I got a bit overwhelmed yesterday by the sheer volume of books I need to read, and DVDs I have to watch. Over the past few months I’ve amassed a pile of each medium for that mythical period in my life when “I’ll have more time.” Alas, as soon as one pressure is lifted, another usually takes its place. Still, I’m hacking away at a couple of books, though they’re film industry related. I’m enjoying them but they are kind of classified as “work”.
Sometimes, it takes Martin to haul me back on these matters. There is a constant background babble that implies I’m not doing enough, and so I generate a lot of work for myself to belay that sense of inadequacy. Some months ago I promised Martin I would take off one day a week, where I wouldn’t do anything I perceived as “work”, and I would relax.
I’m not very good at it.
When he took me to task about it lately, I blamed it on College. But, that’s probably not the whole truth.
Being a freelancer, and also working on a career that pays off only after a long-term investment of time, effort and money, means that I experience a huge pressure to show results. Any time I’m doing something for a laugh, there’s a creeping anxiety behind it that I’m lazy, and should be using my free time “better.”
It’s a great way to keep myself motivated when I want to achieve goals, but it has its drawbacks.
I’m not so obsessive that I can’t drown out the internal gainsayer that calls me a feckless dosser and tosses rocks (little ones) at my skull, but sometimes I don’t dodge so well.
My desk is beginning to bother me, so it’s time to sort it out. I can only endure a desk with piles of magazines, comics, DVDs, and books (neatly stacked, however) for so long. I had an excuse because of all the papers I had due recently, but that time has past. I need to tidy my desk. I think it is a sign of wanting to get my brain in order. To streamline and declutter it, and prepare it for the next project. I don’t mind my desk, or my house, lapsing into occasional states of untidiness (something I’ve had to train myself to endure), but the longer the situation is protracted, the more it irritates me. The final straw is approaching, and the mess will have to be resolved.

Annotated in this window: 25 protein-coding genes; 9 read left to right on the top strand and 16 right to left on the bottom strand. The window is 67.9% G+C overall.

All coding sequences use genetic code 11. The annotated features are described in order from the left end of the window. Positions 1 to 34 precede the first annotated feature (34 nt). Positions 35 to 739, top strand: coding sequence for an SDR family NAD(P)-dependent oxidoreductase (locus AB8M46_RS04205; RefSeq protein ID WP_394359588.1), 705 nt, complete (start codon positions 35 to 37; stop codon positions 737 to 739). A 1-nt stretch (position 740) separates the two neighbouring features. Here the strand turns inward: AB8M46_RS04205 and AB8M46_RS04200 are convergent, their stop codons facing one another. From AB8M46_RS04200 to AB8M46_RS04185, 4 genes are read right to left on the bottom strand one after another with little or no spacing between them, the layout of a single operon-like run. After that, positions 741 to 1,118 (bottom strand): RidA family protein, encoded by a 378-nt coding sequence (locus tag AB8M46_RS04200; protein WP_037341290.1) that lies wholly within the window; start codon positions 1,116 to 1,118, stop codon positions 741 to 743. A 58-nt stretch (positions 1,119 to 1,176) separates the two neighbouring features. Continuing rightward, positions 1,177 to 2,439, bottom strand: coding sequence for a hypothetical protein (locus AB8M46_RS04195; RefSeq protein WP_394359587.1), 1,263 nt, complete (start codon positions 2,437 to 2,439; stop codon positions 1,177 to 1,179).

It’s an indicator of my personality type, which is INFJ (Introverted, iNtuitive, Feeling, Judging personality). I’ve taken the Myers-Briggs test three times (the third time a couple of minutes ago) and I’m an INFJ each time.
It’s weird reading the definition because some of it describes the way I view the world quite strongly. Apparently the INFJ group is the most uncommon of the personality types, with only 1.5% of the population being so inclined (if you want to believe the statistics). I was amused when I noticed that the common appellation for the group is that of “Author”, “Seer”, or “Counsellor-Idealist”. Though, I’ve never been too keen on the dolphin as the symbol of the group. I’d have preferred something that is less identified with wishy-washy stoners–though, dolphins aren’t that cute, and are capable of some very nasty behaviour; never trust an animal that smiles that much…
Of course, these categories rarely talk about the negative aspect of being an INFJ, which I’m sure, many of my friends could tell me! It is hinted at, in one description I read, that INFJs are prone to personality problems, probably manifesting from some of our more paradoxical impulses (i.e “These bozos are quietly insane; they just hide their freakish notions better than some.”).
The various personality groups remind me that I should remember them when creating characters. It’s an easy shorthand for establishing realistic personalities, because the Myers-Briggs types reflect that people are not straightforward, but often hold contrary opinions. That kind of complexity is important in creating three-dimensional, and real, fictional characters.